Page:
Single malt Scotch whisky consumption has been increasing constantly since 1990’s. Distillers and distributes have been struggling with the sagging popularity of blended whiskies in the 1980’s, and saw an opportunity to specialize in more upscale products.
Baby boomers looking for new taste sensations proved to be an appreciative market segment, ready to part with significant funds to buy a bottle of well-aged single malt.
For most people, single malt and often single cask and single matl, cask strength malt are as precious as a grand premier cru chateau wine from a good vintage. However, blended whiskies can be a rewarding. They are blended to meet the needs of the majority of whisky consumers in mind – smoothness and consistency. Single malt whiskies differ from batch to batch to batch.
In fact single malts are also blended amongst the category to achieve uniqueness.
In Scotland there are five regions that stand out – Highland, Lowland, Islay, Speyside and Orkney Islands.
Highland single malts tend to be fruity to floral with a hint of peat smoke.
Lowland whiskies are gentle and soft, light-bodied with lemony and herbal notes.
Islay malts are salty, peaty, robust, and for those who like strong flavours.
Orkney Islands in the Atlantic Ocean are known for their honey/heather accents, toned-down peatiness, smooth and elegant mouthfeel.
Speyside whiskies are similar to Highland products, but possess more pronounced heather tones with less peatiness.
Most North Americans enjoy their whisky on the rocks diluted with a soft drink or water.
Scots on the other hand like it neat with a glass of water on the side to cleanse the palate now and then. Distillers recommend adding just a little Scottish water or distilled water to their whisky to unlock the aroma.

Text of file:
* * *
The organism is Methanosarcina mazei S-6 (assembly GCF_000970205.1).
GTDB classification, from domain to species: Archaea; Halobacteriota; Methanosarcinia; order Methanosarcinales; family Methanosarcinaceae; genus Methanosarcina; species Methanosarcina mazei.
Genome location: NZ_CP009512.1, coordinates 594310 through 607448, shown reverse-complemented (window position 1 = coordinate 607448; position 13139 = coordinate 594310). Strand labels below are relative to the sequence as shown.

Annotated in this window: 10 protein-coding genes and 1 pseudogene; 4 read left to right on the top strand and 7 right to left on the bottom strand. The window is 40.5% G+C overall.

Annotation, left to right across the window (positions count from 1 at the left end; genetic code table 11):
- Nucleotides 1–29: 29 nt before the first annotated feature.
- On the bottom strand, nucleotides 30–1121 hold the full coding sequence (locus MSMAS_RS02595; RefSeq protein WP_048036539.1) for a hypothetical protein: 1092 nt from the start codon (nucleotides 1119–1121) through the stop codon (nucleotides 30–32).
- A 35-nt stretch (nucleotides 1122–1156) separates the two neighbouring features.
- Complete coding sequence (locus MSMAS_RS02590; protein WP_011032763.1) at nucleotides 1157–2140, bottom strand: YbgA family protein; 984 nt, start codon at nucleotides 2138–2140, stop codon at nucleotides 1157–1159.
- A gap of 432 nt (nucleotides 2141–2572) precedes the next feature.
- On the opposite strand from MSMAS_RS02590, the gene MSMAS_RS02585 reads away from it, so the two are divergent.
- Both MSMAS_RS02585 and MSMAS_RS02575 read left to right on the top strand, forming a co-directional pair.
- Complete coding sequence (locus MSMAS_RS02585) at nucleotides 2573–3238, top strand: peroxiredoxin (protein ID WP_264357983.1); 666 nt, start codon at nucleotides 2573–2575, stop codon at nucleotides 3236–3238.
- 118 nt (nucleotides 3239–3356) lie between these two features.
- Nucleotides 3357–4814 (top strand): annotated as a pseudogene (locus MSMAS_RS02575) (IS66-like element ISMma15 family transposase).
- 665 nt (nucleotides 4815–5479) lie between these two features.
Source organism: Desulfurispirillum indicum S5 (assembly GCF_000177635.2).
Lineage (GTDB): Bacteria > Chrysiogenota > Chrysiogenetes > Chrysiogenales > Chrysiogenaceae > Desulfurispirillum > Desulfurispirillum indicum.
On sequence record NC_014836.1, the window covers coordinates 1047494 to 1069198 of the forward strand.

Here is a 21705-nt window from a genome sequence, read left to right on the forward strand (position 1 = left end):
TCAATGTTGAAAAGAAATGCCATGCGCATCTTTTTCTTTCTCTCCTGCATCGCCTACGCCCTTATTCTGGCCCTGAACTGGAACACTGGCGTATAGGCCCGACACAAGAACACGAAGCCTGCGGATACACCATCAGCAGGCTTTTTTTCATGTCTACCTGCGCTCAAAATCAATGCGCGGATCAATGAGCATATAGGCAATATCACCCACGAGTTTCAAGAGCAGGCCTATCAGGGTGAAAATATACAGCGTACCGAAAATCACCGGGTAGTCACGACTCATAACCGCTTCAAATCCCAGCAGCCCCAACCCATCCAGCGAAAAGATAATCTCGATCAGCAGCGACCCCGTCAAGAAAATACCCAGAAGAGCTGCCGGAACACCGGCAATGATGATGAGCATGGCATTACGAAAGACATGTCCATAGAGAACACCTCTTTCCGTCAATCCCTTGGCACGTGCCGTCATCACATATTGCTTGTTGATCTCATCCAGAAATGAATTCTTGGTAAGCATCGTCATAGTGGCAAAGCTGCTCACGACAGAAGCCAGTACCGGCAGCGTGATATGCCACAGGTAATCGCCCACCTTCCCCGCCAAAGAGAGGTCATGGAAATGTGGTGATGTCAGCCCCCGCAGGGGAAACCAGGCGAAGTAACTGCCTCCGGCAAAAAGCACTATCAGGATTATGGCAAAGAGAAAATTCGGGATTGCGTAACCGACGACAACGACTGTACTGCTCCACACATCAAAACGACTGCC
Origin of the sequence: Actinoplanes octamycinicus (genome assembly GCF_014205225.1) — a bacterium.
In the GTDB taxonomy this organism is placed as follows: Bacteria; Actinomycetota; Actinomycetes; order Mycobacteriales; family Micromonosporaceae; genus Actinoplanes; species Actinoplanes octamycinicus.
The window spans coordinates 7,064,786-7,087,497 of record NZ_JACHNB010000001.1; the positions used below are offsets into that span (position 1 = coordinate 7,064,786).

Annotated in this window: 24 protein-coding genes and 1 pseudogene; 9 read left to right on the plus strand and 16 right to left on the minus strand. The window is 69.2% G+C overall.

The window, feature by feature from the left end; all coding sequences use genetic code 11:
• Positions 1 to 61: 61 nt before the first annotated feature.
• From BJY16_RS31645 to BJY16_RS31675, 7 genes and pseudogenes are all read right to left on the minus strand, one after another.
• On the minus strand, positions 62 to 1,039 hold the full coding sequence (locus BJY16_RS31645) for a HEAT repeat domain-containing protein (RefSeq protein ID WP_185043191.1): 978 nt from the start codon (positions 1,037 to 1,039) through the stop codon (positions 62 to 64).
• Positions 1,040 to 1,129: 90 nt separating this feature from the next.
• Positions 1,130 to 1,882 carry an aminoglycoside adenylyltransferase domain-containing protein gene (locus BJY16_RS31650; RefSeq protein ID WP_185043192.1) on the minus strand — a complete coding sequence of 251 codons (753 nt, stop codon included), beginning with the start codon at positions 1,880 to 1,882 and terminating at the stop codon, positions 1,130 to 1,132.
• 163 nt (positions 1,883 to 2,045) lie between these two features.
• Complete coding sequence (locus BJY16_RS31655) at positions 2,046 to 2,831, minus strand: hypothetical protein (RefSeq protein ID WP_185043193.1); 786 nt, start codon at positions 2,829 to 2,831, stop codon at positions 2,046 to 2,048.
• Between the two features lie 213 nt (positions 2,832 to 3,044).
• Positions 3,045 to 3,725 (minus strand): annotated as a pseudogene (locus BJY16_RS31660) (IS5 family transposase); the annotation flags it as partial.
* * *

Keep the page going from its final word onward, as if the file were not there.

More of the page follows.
It is bets to hold the specially designed whisky glass under your nose and just breathe while swirling the whisky.
Imagine how much blenders and distillers labour to put the whisky together, and you, by adding a lot of water or ice cubes are undoing their efforts within seconds.
By law Scotch whisky
must age for a minimum of 36 moths, but those aged 10, 12, and more years are smoother. Tastes differ according to the origin of aging barrels – oloroso sherry, port, Madeira, Bordeaux, Burgundy, Bourbon are some distillers use to distinguish their products. Some even blend whiskies aged in barrels of different provenance
However, there is an upper limit to aging, it being 18 years. Additional aging may make the whisky in question smoother, but diminishes special characteristics. The best and least expensive way to experience with single malts is to get 10 – 15 aficionados together and ask each to bring a bottle.
After tasting you can ruffle partially consumed bottles to participants.
For more information log on to www. Malts.com
The L.C.B.O. offers a wide selection and the following are highly recommended Scotch Whisky:
Edradour 10 years, Highland, 904995, $ 77.95
Glen Garioch 15 years, Highland, 446310, $ 60.95
Glengoyne 17 years, Highland, 306233, $ 89.95
Macallan Fine Oak 15 years, Highland, 620229, $ 114.95
Highland Park 18 years, Orkney Islands, 500231, $ 117.95
Aberlour 16 years, Speyside, 000224, $ 89.95
Ardbeg “Uigeadail “ Islay, 660860, $ 124.95
Arran Malt 10 years, 005090, $ 59.95
Lagavulin 12 years old Single Malt $ 110.50
Bowmore Tempest No.2 10 year old $ 73.95
Benromach 10 year old Single malt $ 74.95
The famous Grouse Gold Reserve 12 year old $ 39.95
The Spice Tree Malt Scotch Whisky $ 67.25